That we can even leapfrog the city's density in Metro Manila, which is one of the highest in the world. We need to provide an alternative city; this is why we want to plan it well, develop it well, so that we can attract businesses, people, workers, government workers to move to Clark as an alternative.
Uy: Location is the key. Clark Global City has the best location: it is in the freeport zone, it is right directly near the airport, and 100 km from Subic Freeport. It is the best location in Luzon for logistics, shipping and business process outsourcing.
People or companies can even put their headquarters in Clark because of the numerous tax incentives and it being in a freeport zone. It will be a master-planned community, free of congestion, traffic, flooding and other inconveniences experienced in many of the current urban centres.
Its proximity to the international airport in Subic Freeport makes it an ideal logistics and business hub. The airport in Clark has the longest runway with a capacity of at least 8m passengers. It will decongest the Manila Airport and put Clark as a centre of North Luzon.
Domestic industry is growing. We see opportunities not only in the country, but in the ASEAN region as well. With ASEAN integration, there are lots of opportunities to grow the size [of the] population and the markets, especially in the fields that we are in: petroleum, logistics, shipping and in the new field that we entered through our subsidiary, United Development Corporation. We bought Clark Global City, a new centre for business.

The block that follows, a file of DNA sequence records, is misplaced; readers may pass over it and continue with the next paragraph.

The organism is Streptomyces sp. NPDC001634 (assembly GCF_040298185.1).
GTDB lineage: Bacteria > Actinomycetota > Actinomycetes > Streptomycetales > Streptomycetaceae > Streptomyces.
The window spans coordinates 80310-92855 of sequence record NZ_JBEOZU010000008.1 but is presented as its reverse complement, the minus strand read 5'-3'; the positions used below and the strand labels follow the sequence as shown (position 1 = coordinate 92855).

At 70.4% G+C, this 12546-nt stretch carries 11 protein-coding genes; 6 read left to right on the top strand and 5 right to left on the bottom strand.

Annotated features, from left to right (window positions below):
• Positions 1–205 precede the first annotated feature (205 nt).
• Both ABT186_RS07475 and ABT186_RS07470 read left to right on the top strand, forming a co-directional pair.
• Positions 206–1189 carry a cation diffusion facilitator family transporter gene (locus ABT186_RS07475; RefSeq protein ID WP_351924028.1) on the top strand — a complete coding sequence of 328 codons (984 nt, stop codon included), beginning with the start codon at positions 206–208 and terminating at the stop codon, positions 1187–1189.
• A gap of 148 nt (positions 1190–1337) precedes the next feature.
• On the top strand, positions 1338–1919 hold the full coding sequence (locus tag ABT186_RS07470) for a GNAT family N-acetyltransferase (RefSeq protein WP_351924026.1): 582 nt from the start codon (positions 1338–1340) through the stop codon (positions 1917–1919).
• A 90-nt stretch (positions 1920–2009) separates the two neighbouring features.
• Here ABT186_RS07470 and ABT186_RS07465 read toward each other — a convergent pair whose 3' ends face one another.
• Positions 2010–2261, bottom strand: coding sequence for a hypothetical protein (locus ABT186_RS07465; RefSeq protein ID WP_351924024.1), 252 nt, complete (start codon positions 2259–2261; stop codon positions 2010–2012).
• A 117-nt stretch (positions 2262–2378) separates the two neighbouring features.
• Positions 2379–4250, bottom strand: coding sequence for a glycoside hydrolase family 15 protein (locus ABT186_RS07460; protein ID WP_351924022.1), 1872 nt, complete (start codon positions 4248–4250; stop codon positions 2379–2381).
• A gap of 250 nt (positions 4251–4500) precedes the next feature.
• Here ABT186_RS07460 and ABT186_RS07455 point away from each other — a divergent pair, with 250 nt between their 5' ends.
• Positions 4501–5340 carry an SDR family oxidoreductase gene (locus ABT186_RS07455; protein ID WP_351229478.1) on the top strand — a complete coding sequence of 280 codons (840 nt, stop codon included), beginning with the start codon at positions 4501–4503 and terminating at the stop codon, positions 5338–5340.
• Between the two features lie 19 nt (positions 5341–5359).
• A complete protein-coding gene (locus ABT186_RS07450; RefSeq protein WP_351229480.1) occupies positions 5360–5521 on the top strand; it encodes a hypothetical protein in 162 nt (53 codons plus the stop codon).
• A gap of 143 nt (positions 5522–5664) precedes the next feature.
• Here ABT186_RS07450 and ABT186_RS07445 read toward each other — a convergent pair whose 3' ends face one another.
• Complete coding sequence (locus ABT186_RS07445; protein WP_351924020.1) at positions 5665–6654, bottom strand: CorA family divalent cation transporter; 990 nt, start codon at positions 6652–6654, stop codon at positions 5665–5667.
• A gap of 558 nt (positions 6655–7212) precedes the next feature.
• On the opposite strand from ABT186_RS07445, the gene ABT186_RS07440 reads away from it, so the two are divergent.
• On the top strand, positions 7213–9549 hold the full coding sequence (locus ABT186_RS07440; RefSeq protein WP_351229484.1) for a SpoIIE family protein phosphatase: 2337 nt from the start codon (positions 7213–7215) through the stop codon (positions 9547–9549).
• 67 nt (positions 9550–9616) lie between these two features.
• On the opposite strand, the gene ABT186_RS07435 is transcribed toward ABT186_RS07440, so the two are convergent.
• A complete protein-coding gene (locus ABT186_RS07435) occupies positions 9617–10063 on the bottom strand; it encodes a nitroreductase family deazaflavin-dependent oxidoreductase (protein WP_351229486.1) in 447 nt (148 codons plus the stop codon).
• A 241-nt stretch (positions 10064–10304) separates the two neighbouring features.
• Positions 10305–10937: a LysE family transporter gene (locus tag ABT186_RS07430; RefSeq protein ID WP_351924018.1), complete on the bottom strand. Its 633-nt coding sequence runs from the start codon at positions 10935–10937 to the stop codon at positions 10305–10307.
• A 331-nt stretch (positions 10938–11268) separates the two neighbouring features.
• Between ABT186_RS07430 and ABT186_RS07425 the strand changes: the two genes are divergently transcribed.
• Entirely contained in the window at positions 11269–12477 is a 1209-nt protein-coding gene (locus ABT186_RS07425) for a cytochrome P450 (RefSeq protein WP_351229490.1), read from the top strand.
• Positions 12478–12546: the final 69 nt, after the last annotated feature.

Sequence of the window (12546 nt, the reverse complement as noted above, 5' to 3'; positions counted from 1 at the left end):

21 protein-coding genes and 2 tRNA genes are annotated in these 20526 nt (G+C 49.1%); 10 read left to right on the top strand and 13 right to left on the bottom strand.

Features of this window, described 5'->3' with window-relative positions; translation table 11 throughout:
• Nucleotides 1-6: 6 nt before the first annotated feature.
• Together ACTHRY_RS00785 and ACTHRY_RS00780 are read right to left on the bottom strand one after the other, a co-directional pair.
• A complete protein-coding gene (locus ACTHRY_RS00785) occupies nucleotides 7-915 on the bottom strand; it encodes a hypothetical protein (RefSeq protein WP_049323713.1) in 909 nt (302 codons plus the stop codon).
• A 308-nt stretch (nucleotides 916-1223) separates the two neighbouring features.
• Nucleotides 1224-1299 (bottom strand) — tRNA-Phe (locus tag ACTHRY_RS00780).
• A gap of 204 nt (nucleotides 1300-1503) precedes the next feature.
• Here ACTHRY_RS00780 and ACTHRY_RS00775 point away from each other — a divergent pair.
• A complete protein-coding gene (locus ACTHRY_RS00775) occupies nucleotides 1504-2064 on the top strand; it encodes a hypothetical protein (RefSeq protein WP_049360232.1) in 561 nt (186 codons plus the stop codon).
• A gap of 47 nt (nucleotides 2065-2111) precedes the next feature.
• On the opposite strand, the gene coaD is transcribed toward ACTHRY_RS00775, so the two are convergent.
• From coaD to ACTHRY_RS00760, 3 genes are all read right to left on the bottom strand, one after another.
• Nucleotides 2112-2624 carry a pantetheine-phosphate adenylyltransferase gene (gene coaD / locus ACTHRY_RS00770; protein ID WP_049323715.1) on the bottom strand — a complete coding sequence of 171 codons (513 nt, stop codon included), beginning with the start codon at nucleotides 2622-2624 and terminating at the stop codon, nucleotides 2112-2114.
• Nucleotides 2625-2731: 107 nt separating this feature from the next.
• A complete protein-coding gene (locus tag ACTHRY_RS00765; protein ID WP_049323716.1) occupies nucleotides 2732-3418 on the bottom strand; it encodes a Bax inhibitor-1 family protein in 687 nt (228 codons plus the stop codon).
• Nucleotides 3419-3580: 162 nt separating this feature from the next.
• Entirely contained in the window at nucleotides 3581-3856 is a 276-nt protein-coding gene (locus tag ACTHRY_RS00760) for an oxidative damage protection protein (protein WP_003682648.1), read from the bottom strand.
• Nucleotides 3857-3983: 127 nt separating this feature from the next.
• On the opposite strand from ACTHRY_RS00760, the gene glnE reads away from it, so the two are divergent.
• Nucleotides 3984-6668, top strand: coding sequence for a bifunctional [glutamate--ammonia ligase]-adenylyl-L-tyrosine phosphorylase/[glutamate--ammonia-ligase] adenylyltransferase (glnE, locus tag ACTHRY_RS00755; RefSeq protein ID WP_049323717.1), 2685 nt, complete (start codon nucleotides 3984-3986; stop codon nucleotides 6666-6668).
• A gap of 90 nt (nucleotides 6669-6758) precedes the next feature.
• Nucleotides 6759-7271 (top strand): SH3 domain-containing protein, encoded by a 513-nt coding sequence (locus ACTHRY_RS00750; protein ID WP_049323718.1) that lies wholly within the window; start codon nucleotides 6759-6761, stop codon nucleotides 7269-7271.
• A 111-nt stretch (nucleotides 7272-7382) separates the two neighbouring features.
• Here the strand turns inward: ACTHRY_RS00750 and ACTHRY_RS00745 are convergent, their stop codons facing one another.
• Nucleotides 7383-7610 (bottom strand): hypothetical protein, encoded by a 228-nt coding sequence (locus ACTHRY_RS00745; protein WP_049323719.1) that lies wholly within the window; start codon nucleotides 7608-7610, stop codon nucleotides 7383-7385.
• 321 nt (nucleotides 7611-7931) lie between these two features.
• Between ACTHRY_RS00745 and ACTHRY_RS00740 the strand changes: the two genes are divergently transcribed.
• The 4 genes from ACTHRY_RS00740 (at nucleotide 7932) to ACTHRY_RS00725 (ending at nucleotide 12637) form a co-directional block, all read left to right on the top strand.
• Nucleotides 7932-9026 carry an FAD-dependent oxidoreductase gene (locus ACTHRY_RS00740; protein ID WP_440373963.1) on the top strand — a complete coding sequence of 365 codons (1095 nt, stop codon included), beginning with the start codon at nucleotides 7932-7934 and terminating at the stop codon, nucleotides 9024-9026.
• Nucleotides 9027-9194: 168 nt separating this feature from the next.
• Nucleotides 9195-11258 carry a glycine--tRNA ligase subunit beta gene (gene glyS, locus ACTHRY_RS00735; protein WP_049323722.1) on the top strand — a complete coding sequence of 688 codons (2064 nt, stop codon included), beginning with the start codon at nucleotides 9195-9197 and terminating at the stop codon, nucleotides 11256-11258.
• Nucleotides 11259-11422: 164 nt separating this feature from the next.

There are lots of manufacturing companies already located in Clark, so it is not difficult for people or for businesses to locate to Clark, looking at the advantages that it has.
Dizon: Clark has a very strong pedigree for making it easy for businesses to thrive and to operate: the high-speed broadband infrastructure that we're doing with Facebook is expected to be on-line towards the second half of 2019. Infrastructure is critical for any development, and I think one of the cornerstones of President [Rodrigo] Duterte's programme to uplift the lives of all Filipinos is the Build, Build, Build programme.
We have grown over 6% for several years now despite not having the kind of infrastructure that a modern economy needs, and this is the priority of President Duterte and his government.
The plan is to spend upwards of about $160bn in the next six years, from 2017 to 2022. There are several infrastructure projects: the Clark International Airport expansion is one critical piece of this huge plan to develop public infrastructure. The capacity of the airport here in Manila is 30m passengers per year, but right now we're already doing more than 40m per year. That just gives you an idea of the overcapacity that we're experiencing, and the congestion we're experiencing.
The development of Clark International Airport is not just going to help develop Clark as a major investment hub of Asia, but it's going to help the entire country. Our estimate is in the next three years you're talking upwards of about $4bn in infrastructure that's going to go into this region.
Uy: We take inspiration from the great cities of the world like Incheon, Chicago, Dubai, Singapore, Hong Kong. We take the best of these to make Clark Global City the new centre for business, not only in the Philippines, but in the ASEAN region as well.